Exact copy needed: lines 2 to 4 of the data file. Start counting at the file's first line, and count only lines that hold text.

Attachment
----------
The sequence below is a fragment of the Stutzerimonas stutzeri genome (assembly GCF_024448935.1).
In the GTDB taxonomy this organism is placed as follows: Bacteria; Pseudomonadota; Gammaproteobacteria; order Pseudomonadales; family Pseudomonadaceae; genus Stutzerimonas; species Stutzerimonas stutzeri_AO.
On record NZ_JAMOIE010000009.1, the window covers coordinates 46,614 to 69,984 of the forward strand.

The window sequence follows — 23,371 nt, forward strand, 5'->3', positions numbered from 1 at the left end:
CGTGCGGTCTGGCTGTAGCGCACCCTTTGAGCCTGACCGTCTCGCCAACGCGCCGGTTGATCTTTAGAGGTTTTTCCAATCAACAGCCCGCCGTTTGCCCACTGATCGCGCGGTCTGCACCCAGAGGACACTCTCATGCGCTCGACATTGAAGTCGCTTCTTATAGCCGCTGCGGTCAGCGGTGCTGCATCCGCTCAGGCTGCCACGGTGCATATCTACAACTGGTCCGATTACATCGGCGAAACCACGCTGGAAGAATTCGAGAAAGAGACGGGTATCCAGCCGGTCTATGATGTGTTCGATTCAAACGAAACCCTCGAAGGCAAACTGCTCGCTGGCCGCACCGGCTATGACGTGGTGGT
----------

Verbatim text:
In the GTDB taxonomy this organism is placed as follows: Bacteria; Pseudomonadota; Gammaproteobacteria; order Pseudomonadales; family Pseudomonadaceae; genus Stutzerimonas; species Stutzerimonas stutzeri_AO.
On record NZ_JAMOIE010000009.1, the window covers coordinates 46,614 to 69,984 of the forward strand.

The window sequence follows — 23,371 nt, forward strand, 5'->3', positions numbered from 1 at the left end: